Nissan achieves 50% thermal efficiency, reduced CO2 emissions from e-Power engine with STARC concept –

Nissan has achieved a 50% rate of thermal efficiency with its next-generation e-Power system, which is currently in development, which is beyond the industry average of 40% thermal efficiency, the Japanese automaker said.

The 50% thermal efficiency figure was achieved through a concept Nissan calls Starc, an acronym from the words strong, tumble and ‘appropriately stretched robust ignition channel’. A strengthened in-cylinder gas flow – the flow of the air and fuel mixture into the cylinder – enables the combustion of a more diluted air-fuel mixture at a high compression ratio, says Nissan.

Internal testing as conducted by the automaker has found that thermal efficiency of 43% was achieved with the EGR dilution method, while a rate of 46% was achieved when using lean combustion in a multi-cylinder engine, it said. The 50% rate of thermal efficiency was achieved by running the engine at a fixed rate of revolutions (rpm) and load, in combination with waste heat recovery technologies.

The Nissan Note e-Power at the 2018 Kuala Lumpur International Motor Show

The steady-rate operation of the internal combustion engine is typical of range extender hybrid setups, as employed in the Nissan Note e-Power which uses an earlier iteration of the powertrain bearing this name. In the car that made its debut in 2016, this featured a 79 PS/103 Nm 1.2 litre HR12DE three-cylinder engine that isn’t mechanically part of the driveline, but rather serves as a source for the 109 PS/254 Nm electric motor.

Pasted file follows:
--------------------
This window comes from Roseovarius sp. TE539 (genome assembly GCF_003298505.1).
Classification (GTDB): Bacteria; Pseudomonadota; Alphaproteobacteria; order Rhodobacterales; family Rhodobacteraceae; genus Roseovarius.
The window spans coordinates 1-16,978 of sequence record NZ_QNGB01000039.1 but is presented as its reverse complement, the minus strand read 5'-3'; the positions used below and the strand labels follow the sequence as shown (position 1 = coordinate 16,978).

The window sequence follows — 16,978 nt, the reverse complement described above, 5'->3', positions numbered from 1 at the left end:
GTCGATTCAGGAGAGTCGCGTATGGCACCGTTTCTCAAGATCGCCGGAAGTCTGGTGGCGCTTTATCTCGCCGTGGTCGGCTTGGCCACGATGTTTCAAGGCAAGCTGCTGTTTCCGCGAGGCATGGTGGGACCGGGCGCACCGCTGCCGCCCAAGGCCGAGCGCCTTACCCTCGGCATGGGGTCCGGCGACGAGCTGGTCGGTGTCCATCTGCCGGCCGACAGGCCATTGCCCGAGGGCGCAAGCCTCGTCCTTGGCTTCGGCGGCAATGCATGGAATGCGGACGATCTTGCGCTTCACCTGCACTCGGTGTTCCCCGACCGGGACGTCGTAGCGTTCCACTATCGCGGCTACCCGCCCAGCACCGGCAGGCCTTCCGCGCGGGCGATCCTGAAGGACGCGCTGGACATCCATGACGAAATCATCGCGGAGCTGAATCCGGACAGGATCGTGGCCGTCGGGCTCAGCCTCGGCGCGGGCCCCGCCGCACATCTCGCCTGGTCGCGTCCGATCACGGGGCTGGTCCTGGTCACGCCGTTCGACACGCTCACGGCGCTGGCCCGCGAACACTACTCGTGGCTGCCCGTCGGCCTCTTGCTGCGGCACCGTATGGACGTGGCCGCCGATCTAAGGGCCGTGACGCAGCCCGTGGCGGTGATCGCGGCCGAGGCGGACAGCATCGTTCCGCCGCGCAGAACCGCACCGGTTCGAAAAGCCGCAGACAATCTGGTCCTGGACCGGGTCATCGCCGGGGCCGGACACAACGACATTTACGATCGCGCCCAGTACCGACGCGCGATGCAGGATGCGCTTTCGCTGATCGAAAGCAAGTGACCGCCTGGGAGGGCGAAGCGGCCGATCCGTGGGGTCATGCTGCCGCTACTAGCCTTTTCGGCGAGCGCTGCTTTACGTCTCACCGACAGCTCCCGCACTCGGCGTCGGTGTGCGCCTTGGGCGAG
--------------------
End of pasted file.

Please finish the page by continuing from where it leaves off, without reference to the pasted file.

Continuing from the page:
Electrification is pursued at Nissan firstly via the development of fully electric powertrains and high-performance batteries, with the second pillar of development represented here by e-Power systems, said senior vice president of powertrains and EV engineering Toshihiro Hirai. “In pursuit of carbon neutrality across our product lifecycle by 2050, Nissan aims to electrify all new models launched in major markets by the early 2030s,” Hirai added.

“It took 50 years to increase thermal efficiency of conventional engines from 30% to 40%, but with e-Power, we can increase it to 50% in several years. That has been the target for the engineering community,” Hirai said, according to Reuters.

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